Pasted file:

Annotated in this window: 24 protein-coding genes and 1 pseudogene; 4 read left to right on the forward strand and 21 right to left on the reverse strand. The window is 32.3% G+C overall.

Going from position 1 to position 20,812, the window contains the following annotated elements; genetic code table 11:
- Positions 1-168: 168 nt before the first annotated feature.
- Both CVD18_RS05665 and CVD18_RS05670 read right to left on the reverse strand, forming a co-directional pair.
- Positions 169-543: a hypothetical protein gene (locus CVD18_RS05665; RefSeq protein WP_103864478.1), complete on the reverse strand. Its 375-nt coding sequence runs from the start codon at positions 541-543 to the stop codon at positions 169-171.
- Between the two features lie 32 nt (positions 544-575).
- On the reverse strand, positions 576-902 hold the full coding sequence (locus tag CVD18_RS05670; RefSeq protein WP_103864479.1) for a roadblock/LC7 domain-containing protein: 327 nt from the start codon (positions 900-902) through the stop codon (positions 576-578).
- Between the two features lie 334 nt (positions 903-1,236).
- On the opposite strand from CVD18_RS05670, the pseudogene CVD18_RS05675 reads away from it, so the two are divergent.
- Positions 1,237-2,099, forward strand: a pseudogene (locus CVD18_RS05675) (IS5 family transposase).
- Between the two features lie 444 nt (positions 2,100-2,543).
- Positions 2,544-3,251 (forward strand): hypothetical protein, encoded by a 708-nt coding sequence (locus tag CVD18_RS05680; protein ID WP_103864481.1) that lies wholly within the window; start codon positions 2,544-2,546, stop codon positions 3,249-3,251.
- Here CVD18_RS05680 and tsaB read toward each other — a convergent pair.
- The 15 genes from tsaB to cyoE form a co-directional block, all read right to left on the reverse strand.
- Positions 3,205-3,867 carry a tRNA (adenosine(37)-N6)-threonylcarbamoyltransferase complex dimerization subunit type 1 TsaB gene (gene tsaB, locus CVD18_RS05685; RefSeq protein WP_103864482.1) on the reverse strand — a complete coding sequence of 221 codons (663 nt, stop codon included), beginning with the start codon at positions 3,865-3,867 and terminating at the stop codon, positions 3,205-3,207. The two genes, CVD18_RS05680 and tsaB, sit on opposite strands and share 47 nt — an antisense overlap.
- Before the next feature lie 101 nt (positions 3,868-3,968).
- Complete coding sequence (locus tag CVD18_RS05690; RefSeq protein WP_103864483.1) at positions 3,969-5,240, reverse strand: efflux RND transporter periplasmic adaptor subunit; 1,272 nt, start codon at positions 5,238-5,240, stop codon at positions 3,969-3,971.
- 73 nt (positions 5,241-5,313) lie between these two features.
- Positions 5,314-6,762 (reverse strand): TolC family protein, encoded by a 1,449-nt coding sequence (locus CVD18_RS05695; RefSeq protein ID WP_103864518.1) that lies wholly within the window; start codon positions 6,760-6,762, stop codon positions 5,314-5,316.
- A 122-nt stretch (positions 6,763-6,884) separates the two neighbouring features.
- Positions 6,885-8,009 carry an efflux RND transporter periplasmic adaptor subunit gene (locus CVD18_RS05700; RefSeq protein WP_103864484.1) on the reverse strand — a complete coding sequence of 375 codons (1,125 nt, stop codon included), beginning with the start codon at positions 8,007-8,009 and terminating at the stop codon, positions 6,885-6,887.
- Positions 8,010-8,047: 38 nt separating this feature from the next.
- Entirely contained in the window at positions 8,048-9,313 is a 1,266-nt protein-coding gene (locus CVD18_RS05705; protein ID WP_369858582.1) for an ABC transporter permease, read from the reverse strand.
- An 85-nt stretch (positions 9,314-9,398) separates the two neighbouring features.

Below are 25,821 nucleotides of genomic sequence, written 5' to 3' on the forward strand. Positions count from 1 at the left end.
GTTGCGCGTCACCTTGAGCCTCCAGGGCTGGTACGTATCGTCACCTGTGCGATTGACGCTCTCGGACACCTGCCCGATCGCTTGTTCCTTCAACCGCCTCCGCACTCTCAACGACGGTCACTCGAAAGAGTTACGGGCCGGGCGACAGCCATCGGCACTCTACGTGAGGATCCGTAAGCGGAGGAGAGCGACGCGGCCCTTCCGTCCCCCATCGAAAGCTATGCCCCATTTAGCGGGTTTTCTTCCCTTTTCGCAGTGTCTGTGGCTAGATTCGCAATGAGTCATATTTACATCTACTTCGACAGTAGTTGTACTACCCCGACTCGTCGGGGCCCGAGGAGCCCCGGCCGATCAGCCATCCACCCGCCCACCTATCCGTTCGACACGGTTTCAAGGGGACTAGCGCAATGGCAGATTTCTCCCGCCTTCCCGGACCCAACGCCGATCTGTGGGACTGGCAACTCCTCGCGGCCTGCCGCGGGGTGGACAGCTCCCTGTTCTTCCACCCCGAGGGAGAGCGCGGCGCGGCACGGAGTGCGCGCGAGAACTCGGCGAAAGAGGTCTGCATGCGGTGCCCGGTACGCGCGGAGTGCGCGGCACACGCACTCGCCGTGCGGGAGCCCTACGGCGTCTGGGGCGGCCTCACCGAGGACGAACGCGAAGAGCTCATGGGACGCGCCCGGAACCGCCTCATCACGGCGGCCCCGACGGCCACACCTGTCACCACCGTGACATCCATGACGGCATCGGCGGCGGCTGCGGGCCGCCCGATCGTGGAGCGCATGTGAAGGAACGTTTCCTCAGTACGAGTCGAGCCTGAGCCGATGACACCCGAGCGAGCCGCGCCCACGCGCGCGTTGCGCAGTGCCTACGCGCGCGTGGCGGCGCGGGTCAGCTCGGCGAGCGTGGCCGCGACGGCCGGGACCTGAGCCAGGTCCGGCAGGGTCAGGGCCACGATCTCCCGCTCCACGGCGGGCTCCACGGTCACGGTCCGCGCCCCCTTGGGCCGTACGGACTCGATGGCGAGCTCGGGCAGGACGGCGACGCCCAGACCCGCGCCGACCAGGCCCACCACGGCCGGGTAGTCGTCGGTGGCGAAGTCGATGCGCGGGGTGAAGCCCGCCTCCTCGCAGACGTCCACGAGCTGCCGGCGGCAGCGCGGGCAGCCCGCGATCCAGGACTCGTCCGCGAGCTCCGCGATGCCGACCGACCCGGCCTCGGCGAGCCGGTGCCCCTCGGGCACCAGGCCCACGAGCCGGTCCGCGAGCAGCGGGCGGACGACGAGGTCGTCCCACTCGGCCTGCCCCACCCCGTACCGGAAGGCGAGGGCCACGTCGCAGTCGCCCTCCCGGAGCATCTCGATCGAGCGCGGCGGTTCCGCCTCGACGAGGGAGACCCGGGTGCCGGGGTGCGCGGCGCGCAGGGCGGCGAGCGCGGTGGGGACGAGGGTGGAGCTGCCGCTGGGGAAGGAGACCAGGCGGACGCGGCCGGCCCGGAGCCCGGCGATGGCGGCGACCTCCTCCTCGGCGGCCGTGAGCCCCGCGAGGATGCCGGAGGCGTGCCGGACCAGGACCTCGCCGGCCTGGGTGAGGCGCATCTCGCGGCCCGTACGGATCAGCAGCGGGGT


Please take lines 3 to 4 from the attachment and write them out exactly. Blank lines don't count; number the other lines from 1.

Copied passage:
- Positions 1-168: 168 nt before the first annotated feature.
- Both CVD18_RS05665 and CVD18_RS05670 read right to left on the reverse strand, forming a co-directional pair.